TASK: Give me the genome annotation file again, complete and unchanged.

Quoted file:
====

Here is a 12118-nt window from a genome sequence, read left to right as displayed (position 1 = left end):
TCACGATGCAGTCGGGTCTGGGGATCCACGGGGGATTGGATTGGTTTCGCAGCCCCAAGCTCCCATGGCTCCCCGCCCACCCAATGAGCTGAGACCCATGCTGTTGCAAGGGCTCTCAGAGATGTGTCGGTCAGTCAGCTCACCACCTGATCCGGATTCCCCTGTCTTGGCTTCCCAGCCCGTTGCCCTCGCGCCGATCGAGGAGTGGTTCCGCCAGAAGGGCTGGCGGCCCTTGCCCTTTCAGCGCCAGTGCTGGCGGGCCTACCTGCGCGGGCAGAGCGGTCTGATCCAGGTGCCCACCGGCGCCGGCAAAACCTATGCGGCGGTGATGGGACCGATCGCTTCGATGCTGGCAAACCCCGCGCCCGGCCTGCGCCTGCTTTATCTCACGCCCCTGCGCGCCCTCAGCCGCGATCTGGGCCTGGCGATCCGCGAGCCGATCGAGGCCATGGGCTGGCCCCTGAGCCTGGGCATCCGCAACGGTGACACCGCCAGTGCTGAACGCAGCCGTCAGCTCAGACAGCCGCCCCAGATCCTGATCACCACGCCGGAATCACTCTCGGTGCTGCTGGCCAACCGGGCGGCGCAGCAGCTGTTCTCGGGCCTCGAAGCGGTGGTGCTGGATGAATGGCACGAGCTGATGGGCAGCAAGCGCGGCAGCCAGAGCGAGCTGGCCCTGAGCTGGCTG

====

Here is a 12118-nt window from a genome sequence, read left to right as displayed (position 1 = left end):
TCACGATGCAGTCGGGTCTGGGGATCCACGGGGGATTGGATTGGTTTCGCAGCCCCAAGCTCCCATGGCTCCCCGCCCACCCAATGAGCTGAGACCCATGCTGTTGCAAGGGCTCTCAGAGATGTGTCGGTCAGTCAGCTCACCACCTGATCCGGATTCCCCTGTCTTGGCTTCCCAGCCCGTTGCCCTCGCGCCGATCGAGGAGTGGTTCCGCCAGAAGGGCTGGCGGCCCTTGCCCTTTCAGCGCCAGTGCTGGCGGGCCTACCTGCGCGGGCAGAGCGGTCTGATCCAGGTGCCCACCGGCGCCGGCAAAACCTATGCGGCGGTGATGGGACCGATCGCTTCGATGCTGGCAAACCCCGCGCCCGGCCTGCGCCTGCTTTATCTCACGCCCCTGCGCGCCCTCAGCCGCGATCTGGGCCTGGCGATCCGCGAGCCGATCGAGGCCATGGGCTGGCCCCTGAGCCTGGGCATCCGCAACGGTGACACCGCCAGTGCTGAACGCAGCCGTCAGCTCAGACAGCCGCCCCAGATCCTGATCACCACGCCGGAATCACTCTCGGTGCTGCTGGCCAACCGGGCGGCGCAGCAGCTGTTCTCGGGCCTCGAAGCGGTGGTGCTGGATGAATGGCACGAGCTGATGGGCAGCAAGCGCGGCAGCCAGAGCGAGCTGGCCCTGAGCTGGCTG